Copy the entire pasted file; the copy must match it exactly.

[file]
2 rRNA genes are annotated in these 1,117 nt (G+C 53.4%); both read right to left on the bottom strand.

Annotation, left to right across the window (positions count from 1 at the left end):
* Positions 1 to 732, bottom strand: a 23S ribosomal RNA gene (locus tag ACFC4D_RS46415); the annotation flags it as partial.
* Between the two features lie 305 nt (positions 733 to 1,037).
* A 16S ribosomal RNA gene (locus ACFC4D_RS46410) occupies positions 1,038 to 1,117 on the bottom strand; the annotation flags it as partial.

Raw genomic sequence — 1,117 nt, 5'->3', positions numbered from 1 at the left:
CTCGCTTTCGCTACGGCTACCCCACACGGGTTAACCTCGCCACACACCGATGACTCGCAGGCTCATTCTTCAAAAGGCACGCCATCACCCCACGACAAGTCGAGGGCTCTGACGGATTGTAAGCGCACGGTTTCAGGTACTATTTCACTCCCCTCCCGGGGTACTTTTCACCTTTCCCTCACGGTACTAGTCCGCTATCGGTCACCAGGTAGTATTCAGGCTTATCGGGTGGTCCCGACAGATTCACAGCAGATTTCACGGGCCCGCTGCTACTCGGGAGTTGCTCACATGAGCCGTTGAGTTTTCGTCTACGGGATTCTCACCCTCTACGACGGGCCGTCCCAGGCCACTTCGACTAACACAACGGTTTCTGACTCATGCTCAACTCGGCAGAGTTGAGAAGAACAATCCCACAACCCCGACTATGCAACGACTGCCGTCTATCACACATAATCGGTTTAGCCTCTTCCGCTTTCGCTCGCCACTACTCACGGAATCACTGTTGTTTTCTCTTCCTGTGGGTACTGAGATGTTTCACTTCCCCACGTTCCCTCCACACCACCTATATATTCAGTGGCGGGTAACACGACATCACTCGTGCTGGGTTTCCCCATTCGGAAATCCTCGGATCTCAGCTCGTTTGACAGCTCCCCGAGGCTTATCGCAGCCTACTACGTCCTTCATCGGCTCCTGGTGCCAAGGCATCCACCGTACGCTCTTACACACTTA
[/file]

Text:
2 rRNA genes are annotated in these 1,117 nt (G+C 53.4%); both read right to left on the bottom strand.

Annotation, left to right across the window (positions count from 1 at the left end):
* Positions 1 to 732, bottom strand: a 23S ribosomal RNA gene (locus tag ACFC4D_RS46415); the annotation flags it as partial.
* Between the two features lie 305 nt (positions 733 to 1,037).
* A 16S ribosomal RNA gene (locus ACFC4D_RS46410) occupies positions 1,038 to 1,117 on the bottom strand; the annotation flags it as partial.

Raw genomic sequence — 1,117 nt, 5'->3', positions numbered from 1 at the left:
CTCGCTTTCGCTACGGCTACCCCACACGGGTTAACCTCGCCACACACCGATGACTCGCAGGCTCATTCTTCAAAAGGCACGCCATCACCCCACGACAAGTCGAGGGCTCTGACGGATTGTAAGCGCACGGTTTCAGGTACTATTTCACTCCCCTCCCGGGGTACTTTTCACCTTTCCCTCACGGTACTAGTCCGCTATCGGTCACCAGGTAGTATTCAGGCTTATCGGGTGGTCCCGACAGATTCACAGCAGATTTCACGGGCCCGCTGCTACTCGGGAGTTGCTCACATGAGCCGTTGAGTTTTCGTCTACGGGATTCTCACCCTCTACGACGGGCCGTCCCAGGCCACTTCGACTAACACAACGGTTTCTGACTCATGCTCAACTCGGCAGAGTTGAGAAGAACAATCCCACAACCCCGACTATGCAACGACTGCCGTCTATCACACATAATCGGTTTAGCCTCTTCCGCTTTCGCTCGCCACTACTCACGGAATCACTGTTGTTTTCTCTTCCTGTGGGTACTGAGATGTTTCACTTCCCCACGTTCCCTCCACACCACCTATATATTCAGTGGCGGGTAACACGACATCACTCGTGCTGGGTTTCCCCATTCGGAAATCCTCGGATCTCAGCTCGTTTGACAGCTCCCCGAGGCTTATCGCAGCCTACTACGTCCTTCATCGGCTCCTGGTGCCAAGGCATCCACCGTACGCTCTTACACACTTA